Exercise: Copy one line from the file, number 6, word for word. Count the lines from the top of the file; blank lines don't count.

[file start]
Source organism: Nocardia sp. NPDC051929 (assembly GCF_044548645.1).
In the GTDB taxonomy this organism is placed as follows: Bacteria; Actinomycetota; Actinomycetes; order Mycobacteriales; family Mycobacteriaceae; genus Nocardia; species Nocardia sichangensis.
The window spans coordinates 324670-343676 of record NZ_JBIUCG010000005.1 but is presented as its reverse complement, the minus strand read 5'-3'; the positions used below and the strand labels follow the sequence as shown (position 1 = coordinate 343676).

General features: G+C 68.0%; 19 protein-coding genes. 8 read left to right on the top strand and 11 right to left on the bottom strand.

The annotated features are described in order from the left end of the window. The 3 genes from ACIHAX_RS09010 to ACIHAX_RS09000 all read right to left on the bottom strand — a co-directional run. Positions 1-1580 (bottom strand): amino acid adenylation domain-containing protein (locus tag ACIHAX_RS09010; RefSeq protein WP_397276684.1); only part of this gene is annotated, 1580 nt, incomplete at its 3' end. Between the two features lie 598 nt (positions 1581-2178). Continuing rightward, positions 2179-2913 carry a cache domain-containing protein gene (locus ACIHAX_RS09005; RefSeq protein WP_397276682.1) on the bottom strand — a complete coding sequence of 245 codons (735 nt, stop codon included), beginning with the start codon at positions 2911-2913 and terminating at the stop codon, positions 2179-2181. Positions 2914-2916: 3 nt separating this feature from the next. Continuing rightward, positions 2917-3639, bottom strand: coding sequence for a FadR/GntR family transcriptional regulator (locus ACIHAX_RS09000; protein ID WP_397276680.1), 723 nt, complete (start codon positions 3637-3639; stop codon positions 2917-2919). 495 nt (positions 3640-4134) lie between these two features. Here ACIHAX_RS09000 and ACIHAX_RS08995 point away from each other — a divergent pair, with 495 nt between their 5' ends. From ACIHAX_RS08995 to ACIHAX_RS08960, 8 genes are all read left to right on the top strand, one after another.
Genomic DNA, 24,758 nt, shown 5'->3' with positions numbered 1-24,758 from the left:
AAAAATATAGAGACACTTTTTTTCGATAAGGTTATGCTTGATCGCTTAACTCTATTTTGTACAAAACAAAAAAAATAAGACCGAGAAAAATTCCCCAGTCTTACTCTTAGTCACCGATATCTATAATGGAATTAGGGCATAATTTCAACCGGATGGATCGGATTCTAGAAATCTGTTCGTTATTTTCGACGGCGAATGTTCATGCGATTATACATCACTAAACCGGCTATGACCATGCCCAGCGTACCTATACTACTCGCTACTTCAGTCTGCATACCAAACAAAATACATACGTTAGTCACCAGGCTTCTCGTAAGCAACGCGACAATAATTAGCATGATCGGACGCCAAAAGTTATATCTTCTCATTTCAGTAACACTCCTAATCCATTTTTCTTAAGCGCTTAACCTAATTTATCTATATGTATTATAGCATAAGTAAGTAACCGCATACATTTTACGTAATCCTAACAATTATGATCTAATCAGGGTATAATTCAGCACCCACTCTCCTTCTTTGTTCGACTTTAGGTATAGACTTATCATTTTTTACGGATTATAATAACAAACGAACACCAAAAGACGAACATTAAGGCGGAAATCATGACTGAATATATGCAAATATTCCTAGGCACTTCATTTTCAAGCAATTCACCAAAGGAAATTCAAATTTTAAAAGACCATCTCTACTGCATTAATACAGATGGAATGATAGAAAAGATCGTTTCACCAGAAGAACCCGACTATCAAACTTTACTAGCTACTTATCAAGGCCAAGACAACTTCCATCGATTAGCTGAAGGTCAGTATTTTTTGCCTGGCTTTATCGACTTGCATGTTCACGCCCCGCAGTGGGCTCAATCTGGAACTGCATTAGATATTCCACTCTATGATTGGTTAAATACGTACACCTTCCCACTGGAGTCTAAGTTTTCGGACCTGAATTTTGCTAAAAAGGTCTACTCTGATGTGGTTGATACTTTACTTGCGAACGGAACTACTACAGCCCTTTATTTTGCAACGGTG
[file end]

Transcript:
Genomic DNA, 24,758 nt, shown 5'->3' with positions numbered 1-24,758 from the left: